Hepatitis C response bill altered
Mandatory employee drug testing eliminated
August 27, 2013 2:00 AM
CONCORD — While two bills filed in response to the Exeter Hospital hepatitis C crisis are moving forward, one will progress with a drastically different look.
House Bill 597 would have originally required random drug testing for health care employees in the state, but it appears that the random drug testing part of the bill is now being taken out of the equation.
The bill has been in the House Health, Human Services and Elderly Affairs Committee since the spring, and in that time, the state Department of Health and Human Services and health care facilities have proposed an amendment that would only require the facilities to put in place a drug testing policy and a program for educating employees on drug addiction.
The bill’s primary sponsor, state Rep. Tim Copeland, R-Stratham, said it’s likely the mandatory drug testing won’t happen.
“It will be weeks before anything is final, but it’s not leaning in that direction,” Copeland said. “It’s very disappointing, but you have to work with what you have. It’s give and take, sometimes you have to make concessions.”
Copeland said he is now focusing his fight on putting penalties in place for health care facilities that don’t have policies for drug testing or drug education.
“There has to be some sort of mechanism in place for compliance,” he said.
When discussions about the bill resume next month, Copeland said he would listen to the proposals of the health care facilities.
Copeland said if he doesn’t like the proposals, he has the option of reintroducing the original bill with the mandatory drug testing, but he called that an “uphill battle.”
“I’m still hopeful we can all come to some type of happy medium where I can live with what they have and they can live with what I kind of wanted,” he said. “I knew I wouldn’t have it all when this process started; there’s too many personalities and health care facilities involved.”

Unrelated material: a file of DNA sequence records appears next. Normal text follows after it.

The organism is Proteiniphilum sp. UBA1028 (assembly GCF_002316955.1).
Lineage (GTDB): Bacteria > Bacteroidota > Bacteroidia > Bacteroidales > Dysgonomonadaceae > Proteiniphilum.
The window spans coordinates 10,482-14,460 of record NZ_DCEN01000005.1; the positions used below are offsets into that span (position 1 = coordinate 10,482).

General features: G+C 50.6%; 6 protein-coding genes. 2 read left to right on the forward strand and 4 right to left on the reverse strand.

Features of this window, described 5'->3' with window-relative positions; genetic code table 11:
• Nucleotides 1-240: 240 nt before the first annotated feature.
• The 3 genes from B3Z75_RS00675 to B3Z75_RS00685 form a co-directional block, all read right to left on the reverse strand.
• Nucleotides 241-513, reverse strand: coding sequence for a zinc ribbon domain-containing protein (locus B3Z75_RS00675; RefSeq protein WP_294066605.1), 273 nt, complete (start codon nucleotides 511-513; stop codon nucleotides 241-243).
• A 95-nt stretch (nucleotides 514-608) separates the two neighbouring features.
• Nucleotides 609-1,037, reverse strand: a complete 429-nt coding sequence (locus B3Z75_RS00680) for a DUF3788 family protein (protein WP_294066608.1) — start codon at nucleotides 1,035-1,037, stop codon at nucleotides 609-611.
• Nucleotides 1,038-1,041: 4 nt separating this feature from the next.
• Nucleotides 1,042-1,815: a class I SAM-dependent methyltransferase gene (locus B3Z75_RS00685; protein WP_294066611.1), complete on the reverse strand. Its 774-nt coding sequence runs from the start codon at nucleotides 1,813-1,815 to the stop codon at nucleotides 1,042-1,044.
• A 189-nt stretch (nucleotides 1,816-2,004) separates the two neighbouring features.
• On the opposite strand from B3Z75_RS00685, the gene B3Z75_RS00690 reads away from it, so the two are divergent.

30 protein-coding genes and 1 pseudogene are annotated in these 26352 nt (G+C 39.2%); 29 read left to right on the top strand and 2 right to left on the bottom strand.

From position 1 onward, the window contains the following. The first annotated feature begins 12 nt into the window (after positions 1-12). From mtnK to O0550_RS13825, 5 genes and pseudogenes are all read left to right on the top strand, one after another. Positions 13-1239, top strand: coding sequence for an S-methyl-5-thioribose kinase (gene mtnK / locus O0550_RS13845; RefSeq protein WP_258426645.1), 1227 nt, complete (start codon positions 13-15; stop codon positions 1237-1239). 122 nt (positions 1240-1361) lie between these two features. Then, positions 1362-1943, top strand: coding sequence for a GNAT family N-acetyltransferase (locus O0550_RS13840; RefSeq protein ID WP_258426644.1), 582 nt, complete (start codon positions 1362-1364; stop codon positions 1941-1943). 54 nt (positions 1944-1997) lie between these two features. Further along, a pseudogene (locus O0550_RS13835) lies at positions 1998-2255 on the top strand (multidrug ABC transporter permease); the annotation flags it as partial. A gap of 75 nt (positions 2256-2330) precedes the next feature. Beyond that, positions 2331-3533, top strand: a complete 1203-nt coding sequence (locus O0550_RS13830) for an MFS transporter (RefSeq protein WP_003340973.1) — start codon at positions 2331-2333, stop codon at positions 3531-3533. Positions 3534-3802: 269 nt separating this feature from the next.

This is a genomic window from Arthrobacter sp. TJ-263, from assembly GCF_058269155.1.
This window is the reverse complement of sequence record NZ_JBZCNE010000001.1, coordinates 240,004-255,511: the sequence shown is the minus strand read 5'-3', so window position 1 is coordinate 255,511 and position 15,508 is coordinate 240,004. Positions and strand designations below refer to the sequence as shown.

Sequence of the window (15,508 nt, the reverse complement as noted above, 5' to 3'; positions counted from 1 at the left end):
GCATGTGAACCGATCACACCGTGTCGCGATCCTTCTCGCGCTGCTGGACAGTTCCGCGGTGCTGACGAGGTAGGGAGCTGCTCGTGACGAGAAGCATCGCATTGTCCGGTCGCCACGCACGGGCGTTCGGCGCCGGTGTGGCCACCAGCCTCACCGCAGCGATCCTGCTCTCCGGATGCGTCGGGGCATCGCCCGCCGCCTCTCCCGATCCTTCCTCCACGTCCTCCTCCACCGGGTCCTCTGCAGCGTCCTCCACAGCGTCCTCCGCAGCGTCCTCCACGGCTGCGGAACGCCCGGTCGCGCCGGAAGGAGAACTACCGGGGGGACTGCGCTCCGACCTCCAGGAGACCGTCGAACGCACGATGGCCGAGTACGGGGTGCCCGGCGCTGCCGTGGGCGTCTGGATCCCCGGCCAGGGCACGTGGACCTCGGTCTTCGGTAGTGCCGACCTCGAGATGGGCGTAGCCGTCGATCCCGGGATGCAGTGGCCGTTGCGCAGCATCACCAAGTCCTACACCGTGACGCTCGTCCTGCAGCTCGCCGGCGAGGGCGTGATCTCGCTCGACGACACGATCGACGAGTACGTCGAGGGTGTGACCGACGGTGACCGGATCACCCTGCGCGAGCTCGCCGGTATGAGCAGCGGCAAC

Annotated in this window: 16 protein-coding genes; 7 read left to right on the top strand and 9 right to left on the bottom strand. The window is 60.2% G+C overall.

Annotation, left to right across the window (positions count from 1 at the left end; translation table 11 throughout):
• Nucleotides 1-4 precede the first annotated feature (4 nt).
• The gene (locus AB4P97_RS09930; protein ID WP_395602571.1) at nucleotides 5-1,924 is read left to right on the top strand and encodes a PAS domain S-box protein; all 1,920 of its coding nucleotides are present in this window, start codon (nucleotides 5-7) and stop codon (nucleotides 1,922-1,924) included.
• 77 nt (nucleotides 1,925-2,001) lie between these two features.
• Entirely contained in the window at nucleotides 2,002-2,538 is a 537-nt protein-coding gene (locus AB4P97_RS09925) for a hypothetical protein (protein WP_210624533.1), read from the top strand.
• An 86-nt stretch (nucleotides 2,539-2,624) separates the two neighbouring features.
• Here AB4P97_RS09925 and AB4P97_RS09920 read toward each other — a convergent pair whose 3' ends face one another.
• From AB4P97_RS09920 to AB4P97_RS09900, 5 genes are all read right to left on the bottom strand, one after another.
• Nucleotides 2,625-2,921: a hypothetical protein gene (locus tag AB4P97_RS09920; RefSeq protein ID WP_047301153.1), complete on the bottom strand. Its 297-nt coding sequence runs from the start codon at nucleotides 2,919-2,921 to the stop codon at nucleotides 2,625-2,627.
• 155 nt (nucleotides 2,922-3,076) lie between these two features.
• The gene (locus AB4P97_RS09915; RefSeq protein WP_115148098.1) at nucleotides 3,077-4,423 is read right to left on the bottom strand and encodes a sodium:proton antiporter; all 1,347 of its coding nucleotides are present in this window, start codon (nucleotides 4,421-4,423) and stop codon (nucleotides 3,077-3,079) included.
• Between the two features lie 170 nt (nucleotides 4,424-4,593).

Copeland’s second bill, HB 658, which is relative to registration for medical technicians, has remained mostly intact.
The bill would establish a “Medical Technician Registration Board,” that would be responsible for tracking individual health care workers in the state and maintaining a database of those workers not otherwise licensed or registered by the state.
That online database would keep the registrants’ information for 15 years, along with designation of “active, inactive, suspended, revoked or retired.”
The board would be responsible for accepting written complaints from the public against registrants, conducting necessary investigations and holding hearings. The board would also be required to share information with appropriate in-state and out-of-state boards.
“I’m very happy with that,” Copeland said. “Something needs to be done and I’m hoping for a positive result that other states will emulate and the federal government as well, because we really need a federal database.”
David Kwiatkowski, the former hospital technician who caused the hepatitis C outbreak last year at Exeter Hospital, recently pleaded guilty to federal charges and will be sentenced Dec. 3.
As a traveling technician, Kwiatkowski worked in at least 17 other hospitals in Michigan, New York, Pennsylvania, Maryland, Arizona, Kansas and Georgia from 2003 to 2011.
A total of 14 patients in Kansas and Maryland also have confirmed hepatitis C infections connected to Kwiatkowski.
Copeland said any law that can be passed to help prevent similar situations is better than doing nothing.
The bills will be discussed at the House committee’s next meeting in September. The bill must be out of committee by November in order to hit the floor for the House’s next session.